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Fiber Reinforced Concrete (FRC) PowerPoint Presentation
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Fiber Reinforced Concrete (FRC)

Fiber Reinforced Concrete (FRC)

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Fiber Reinforced Concrete (FRC)

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Presentation Transcript

  1. Fiber Reinforced Concrete(FRC)

  2. Feisal salah Introduction • Is a concrete mix that contains short discrete fibers, uniformly distributed and randomly oriented Aims to produce stronger and tougher concrete Can add to the tensile loading capacity of the composite system 4 types of FRC: Steel Fibers (SFRC) Glass Fibers (GFRC) Synthetic Fibers (SFRC) Natural Fibers (NFRC)

  3. Advantages • Ease of installation • Concrete placement and crack control in one operation • No requirement for crack control steel mesh • Increased cohesion of the mix • Reduced bleeding of water to the surface

  4. Disadvantages • Greater reduction of workability • High cost of the materials

  5. Steel Fiber Reinforce Concrete • Increases strain capacity and impact resistance • Improved resistance to impact and greater ductility of failure in compression, flexure and torsion • High tensile strength (0.5 – 2 GPa) • Modulus of elasticity (200 GPa) • Ductile/plastic stress-strain characteristic • Low creep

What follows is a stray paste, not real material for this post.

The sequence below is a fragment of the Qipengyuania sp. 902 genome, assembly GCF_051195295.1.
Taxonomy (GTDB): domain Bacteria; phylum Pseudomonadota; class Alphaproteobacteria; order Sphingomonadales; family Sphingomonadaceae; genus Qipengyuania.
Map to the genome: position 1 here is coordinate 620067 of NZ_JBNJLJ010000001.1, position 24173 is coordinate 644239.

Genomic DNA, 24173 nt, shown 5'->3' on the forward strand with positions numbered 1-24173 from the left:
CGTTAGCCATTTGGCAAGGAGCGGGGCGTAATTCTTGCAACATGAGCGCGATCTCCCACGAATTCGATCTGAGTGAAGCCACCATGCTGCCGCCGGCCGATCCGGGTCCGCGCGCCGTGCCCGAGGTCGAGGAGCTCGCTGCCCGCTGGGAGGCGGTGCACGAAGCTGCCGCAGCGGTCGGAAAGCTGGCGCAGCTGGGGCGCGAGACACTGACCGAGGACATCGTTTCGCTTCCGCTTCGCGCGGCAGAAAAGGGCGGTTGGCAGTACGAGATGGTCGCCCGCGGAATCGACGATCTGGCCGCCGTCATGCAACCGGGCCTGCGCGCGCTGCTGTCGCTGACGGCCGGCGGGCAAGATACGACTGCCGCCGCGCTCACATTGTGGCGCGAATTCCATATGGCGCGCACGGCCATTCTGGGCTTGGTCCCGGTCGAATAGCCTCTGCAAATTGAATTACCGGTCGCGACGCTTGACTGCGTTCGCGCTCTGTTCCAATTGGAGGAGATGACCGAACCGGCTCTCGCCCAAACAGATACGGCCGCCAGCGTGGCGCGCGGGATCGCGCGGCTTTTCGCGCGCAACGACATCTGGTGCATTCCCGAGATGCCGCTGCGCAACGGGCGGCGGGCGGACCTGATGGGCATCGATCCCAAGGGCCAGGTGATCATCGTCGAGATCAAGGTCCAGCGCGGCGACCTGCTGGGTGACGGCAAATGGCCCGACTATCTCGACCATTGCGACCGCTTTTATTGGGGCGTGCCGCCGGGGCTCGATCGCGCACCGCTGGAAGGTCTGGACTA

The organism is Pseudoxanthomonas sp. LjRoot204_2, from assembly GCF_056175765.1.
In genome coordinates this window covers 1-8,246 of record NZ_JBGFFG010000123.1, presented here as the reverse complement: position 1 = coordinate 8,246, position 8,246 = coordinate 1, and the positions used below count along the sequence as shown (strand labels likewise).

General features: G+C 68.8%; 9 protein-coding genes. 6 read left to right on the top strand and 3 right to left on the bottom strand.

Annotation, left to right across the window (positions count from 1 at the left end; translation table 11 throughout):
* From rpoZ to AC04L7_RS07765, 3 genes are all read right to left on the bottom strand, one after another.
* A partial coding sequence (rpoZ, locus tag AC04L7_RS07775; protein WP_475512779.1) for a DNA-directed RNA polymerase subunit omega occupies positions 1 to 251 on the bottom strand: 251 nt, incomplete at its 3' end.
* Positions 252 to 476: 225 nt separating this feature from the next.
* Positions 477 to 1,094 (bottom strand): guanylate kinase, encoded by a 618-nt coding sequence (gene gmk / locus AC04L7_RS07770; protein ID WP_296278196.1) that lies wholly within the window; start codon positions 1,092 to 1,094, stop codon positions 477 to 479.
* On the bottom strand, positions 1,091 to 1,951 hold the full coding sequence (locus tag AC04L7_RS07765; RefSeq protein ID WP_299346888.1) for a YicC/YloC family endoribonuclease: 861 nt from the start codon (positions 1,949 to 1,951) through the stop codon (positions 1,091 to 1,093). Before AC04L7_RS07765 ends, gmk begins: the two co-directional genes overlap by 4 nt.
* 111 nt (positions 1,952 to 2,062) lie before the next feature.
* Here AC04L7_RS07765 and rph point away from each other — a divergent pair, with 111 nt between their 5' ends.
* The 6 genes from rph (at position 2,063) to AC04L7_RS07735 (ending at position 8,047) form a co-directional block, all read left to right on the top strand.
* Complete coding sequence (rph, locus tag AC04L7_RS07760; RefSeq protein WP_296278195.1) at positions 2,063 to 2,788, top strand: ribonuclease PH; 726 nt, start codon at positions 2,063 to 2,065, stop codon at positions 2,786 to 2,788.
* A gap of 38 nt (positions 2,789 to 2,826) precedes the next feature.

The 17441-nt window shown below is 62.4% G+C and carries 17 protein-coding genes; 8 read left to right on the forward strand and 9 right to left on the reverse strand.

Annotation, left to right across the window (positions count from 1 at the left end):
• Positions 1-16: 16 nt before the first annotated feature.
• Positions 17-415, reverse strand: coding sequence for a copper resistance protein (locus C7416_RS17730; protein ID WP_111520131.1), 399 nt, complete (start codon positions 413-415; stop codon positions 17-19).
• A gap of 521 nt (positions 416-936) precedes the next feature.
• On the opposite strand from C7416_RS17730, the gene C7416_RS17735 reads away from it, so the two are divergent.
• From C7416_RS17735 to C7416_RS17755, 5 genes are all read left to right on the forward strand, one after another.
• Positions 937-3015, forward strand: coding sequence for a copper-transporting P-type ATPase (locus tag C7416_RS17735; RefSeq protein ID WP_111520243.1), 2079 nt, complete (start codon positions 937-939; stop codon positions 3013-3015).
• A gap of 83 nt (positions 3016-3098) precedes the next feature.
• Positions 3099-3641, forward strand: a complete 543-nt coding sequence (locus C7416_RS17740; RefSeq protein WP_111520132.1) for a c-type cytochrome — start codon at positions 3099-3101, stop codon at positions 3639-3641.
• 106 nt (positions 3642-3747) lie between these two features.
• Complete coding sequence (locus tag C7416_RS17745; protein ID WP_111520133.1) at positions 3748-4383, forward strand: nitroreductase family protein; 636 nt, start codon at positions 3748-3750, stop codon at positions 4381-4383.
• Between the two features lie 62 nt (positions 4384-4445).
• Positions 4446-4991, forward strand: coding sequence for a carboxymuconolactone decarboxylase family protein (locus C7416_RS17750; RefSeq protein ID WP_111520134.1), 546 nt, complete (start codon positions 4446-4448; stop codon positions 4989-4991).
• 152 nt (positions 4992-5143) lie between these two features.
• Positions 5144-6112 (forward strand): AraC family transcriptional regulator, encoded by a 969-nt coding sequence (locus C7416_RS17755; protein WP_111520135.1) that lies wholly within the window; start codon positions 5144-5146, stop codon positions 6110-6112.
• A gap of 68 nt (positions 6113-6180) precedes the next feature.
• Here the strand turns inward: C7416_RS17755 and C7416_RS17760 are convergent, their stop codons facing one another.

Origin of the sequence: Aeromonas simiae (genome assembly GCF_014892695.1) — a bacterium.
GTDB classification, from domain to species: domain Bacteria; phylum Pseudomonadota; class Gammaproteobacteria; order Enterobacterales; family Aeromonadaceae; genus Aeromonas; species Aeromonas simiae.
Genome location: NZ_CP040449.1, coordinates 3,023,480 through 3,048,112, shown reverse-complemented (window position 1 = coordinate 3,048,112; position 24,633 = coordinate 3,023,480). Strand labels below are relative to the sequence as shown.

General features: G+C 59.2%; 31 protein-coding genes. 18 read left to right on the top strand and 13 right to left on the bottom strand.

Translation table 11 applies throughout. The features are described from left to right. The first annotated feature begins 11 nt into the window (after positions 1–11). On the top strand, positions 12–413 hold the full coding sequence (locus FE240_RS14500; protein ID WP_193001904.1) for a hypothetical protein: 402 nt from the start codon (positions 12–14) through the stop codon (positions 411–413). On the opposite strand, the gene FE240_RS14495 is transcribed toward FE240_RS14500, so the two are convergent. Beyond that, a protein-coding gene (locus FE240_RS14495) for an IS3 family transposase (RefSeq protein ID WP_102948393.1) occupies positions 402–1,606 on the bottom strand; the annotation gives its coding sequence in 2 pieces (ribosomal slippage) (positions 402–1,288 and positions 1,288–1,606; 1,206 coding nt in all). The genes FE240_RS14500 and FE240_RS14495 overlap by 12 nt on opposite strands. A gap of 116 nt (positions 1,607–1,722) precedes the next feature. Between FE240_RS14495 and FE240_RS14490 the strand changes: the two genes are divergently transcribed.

6. Glass Fiber Reinforced Concrete • Mixed by Portland cement, fine aggregates, water and alkali-resistant glass fibers • High tensile strength (2 – 4 GPa) • Elastic modulus (70 – 80 GPa) • Brittle stress-strain characteristics (2.5 – 4.8% elongation at break) • Low creep at room temperature

  7. Synthetic Fiber Reinforced Concrete • Man-made fibers from petrochemical and textile industries • Low-volume percentage (0.1 to 0.3% by volume) • high-volume percentage (0.4 to 0.8% by volume)

  8. Selected Synthetic Fiber Types and Properties

  9. Types of Synthetic Fiber Reinforced Concrete • Acrylic • Aramid • Carbon • Nylon • Polyester • Polyethylene • Polypropylene

  10. Natural Fiber Reinforced Concrete • Obtained at low cost and low levels of energy using local manpower and technology • Unprocessed natural fibers - made with unprocessed natural fibers such as coconut coir, sisal, sugarcane bagasse, bamboo, jute, wood and vegetable • Processed natural fibers - Wood cellulose is the most frequently

  11. Typical Properties of Natural Fibers

  12. Application of FRC • Applications for new construction • Bridge • Repair and rehabilitation applications • Beam and Slab • Architectural applications • Interior Design

  13. Use of Carbon FRC as reinforcement of a concrete slab

  14. Comparison

  15. Conclusion • FRC - very costly - normally apply on bridge constructions - the ability to sustain a load without excessive deformation or failure - used as external reinforcement in the rehabilitation of reinforced concrete (RC) beams and slabs - architects used it as siding/cladding, roofing, flooring and partitions